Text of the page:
A LEADING mould campaigner in Thurrock says she is shocked at the results of a new investigation into mould in her home.
Deirdre Lodge from Stifford Road, Aveley is suffering from an incurable lung condition. For the past few years, Deirdre has been campaigning to see improvements in homes that have mould, so as to prevent other residents seeing their health deteriorate.
Her campaigning has seen a number of politicians back her campaign. But the bottom line is: Is her home still infected with mould?
Deirdre has had a number of inspections at her home but recently Deirdre asked Jeff Charlton from Building Forensics to assess the state of her council house.
Jeff visited and conducted a detailed inspection of the property.
The report concluded:
“The property has a slightly elevated specific humidity which will, through poor insulation most likely result in biological activity and mould growth. The cleaning and maintenance regime undertaken by the occupants has reduced the risk of visible mould growth substantially.
Unfortunately the visible contamination is not considered to be the main issue as interstitial dew point issues within the walls/ceiling of the bedroom are most likely to result in contamination and the risk is high due to the hours the occupants may spend in the vicinity.
The air condition unit is another risk factor too as is secondary aerosolisation of historic possible contamination which has never been removed.
Biological contamination and inhalation risk has never been addressed and the property despite having a history of biological activity and high risk occupants has never been decontaminated.
The airborne debris loading identified from sampling in almost still air confirms a high presence of debris which must be a considered a serious inhalation risk to Deirdre.
The loft insulation and cross flow ventilation though soffits or eves should be investigated
The presence of mould to ceiling and wall intersection should be investigated and removed with engineering controls installed.
The Fujitsu air condition unit should be cleaned and a maintenance programme initiated and adequate insulation installed surrounding this unit.
Due to the risk/cost benefit analysis of medical care and well being of occupants a Heat Recovery Ventilator should be considered for installation to service the bedroom and lounge as a minimum to reduce inhalation risk and reduce exposure by dilution.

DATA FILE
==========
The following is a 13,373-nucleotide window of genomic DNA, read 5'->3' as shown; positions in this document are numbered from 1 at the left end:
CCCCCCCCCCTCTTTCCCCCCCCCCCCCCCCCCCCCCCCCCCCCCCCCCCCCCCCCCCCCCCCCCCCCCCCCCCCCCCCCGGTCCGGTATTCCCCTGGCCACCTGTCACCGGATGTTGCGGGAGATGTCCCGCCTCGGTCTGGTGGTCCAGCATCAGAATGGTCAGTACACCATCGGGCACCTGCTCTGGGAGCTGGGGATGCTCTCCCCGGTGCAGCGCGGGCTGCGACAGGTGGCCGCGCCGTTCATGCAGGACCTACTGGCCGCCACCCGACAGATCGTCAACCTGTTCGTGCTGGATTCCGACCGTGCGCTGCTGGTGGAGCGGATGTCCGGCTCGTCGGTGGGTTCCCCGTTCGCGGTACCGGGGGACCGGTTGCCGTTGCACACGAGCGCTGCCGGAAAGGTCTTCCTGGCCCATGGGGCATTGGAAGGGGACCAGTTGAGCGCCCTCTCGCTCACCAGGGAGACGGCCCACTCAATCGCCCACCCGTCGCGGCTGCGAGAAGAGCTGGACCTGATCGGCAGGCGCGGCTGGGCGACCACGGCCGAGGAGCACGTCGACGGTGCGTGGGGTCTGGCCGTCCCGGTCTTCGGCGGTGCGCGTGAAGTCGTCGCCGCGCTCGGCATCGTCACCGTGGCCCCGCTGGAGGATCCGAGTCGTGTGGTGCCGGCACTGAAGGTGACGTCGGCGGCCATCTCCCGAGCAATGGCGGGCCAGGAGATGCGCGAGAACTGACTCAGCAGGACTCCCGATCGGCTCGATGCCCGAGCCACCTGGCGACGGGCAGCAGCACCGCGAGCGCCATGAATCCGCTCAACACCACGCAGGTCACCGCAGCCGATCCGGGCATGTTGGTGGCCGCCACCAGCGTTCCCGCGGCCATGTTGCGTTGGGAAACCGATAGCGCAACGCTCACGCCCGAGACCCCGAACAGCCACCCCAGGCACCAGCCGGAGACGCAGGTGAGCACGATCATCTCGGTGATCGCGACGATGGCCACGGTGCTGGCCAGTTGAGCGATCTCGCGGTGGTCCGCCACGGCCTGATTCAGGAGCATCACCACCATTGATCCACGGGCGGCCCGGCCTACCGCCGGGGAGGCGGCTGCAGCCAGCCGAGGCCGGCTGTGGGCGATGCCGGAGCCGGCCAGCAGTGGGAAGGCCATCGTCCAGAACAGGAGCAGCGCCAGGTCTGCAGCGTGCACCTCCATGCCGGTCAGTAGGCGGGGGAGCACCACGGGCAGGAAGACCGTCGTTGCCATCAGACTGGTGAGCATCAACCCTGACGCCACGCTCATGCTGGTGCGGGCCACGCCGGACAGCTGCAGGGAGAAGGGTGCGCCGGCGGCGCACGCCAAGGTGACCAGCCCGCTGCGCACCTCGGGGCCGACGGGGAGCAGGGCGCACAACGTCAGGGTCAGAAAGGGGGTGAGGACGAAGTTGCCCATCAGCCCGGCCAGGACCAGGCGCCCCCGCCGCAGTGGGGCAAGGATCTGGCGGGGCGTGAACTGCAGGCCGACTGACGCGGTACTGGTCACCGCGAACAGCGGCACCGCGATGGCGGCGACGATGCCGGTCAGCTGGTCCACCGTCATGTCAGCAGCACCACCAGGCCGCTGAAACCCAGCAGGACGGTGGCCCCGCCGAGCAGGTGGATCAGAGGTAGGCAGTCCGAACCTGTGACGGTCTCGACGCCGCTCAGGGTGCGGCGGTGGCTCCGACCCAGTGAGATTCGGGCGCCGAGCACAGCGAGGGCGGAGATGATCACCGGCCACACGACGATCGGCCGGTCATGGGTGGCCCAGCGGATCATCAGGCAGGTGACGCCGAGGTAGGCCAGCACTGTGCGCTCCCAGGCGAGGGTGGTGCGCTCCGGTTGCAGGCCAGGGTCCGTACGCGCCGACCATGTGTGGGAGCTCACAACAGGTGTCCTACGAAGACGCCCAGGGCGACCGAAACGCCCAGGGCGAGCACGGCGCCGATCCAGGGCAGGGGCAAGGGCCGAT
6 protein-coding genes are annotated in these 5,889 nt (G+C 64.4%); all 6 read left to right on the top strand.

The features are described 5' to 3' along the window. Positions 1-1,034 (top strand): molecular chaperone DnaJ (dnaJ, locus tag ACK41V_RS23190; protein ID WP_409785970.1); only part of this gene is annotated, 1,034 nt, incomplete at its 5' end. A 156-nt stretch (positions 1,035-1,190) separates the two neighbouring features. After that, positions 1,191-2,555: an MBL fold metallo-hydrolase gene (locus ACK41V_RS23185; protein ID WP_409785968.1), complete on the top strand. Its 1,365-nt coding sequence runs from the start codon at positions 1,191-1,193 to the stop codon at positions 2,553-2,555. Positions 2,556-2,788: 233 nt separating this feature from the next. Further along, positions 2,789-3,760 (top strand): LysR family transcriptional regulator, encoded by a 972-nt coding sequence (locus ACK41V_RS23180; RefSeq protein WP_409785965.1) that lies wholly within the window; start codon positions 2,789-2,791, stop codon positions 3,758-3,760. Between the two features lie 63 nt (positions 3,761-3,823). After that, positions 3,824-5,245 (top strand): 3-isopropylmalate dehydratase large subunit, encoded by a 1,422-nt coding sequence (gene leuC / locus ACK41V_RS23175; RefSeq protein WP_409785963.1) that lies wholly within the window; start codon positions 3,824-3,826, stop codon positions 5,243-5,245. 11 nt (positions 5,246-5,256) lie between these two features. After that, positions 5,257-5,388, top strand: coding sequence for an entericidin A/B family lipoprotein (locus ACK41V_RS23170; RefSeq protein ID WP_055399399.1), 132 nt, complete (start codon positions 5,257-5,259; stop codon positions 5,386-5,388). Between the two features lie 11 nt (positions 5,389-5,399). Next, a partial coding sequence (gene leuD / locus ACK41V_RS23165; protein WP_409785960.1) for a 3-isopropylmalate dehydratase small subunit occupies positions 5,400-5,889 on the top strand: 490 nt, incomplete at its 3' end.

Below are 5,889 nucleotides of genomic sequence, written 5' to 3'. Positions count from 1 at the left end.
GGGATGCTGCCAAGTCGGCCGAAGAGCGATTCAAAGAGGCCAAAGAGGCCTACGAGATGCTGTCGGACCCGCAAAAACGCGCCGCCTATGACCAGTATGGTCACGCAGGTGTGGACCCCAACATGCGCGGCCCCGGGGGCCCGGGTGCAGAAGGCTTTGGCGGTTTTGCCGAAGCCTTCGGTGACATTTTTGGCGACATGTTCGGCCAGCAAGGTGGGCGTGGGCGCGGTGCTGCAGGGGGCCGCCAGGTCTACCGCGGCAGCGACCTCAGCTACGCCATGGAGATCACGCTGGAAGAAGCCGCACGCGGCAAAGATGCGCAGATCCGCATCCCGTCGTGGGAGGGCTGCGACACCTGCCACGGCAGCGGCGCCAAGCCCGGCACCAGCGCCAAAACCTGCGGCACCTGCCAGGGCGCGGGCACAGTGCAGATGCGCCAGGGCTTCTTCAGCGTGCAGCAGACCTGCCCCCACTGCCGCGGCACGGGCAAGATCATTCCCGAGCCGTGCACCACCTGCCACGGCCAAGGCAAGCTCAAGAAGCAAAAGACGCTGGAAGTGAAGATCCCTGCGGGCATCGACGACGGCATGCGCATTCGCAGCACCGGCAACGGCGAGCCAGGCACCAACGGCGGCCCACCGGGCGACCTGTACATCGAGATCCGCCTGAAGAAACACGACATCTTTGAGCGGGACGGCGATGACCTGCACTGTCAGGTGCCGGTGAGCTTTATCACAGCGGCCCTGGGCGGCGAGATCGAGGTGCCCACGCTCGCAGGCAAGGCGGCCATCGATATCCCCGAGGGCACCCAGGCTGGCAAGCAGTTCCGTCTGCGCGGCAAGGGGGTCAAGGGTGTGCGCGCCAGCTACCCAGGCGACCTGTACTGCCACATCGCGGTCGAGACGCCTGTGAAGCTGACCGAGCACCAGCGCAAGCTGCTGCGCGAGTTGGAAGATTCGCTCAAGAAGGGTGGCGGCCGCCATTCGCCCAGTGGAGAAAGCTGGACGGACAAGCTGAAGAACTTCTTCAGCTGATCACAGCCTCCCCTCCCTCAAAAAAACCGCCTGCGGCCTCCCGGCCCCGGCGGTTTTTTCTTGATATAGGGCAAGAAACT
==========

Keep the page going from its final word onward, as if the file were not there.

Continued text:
The source of moisture generation should be assessed and confirmed or rejected as:
Dew Point condensation through poor insulation Lifestyle issues Moisture ingress Poor ventilation
These issues can to some extent be economically assessed by data loggers
The effects of uncontrolled moisture within a building may result in unnecessary and repeated maintenance and decay of structural materials shortening the life cycle of the building a point confirmed by the presence of wood rot fungi identified from lab analysis.
YT asked Dee for her reaction. Dee said: “It was an absolute pleasure meeting Jeff, at last someone I could speak to who knows what they are talking about.
“As I have always tried to tell Thurrock Borough Council, mould growth must be risked assessed properly and not just done visually as one “inspector” recently did in my home.
“I have had contact with Jackie Doyle Price she asked me how well was the council doing with dealing with residents problems with mould. I have nothing to come back with apart from housing managers and officers congratulating themselves with regard to the Flowers Estate.
In my opinion, they have a lot to learn and until they start to listen people’s lives are at risk.
As Jeff Charlton has stated: the heat recovery units will reduce the moisture from the air but will not get rid of the mould.
“I have often complained, even at full council, that Thurrock Borough Council Environmental Officers are not qualified to assess the properties with mould, some even downgrade it to a 3 or 4.
“As an expert on living with mould, I thought I had got rid of it because I could not see it. Guess what: I still have high contamination in my home.
“If the council want to get to grips with the mould issues, as I believe Barbara Brownlie does, they need to work with the experts and not rely on their own resources.”
For further details on Mr Charlton’s work, go to: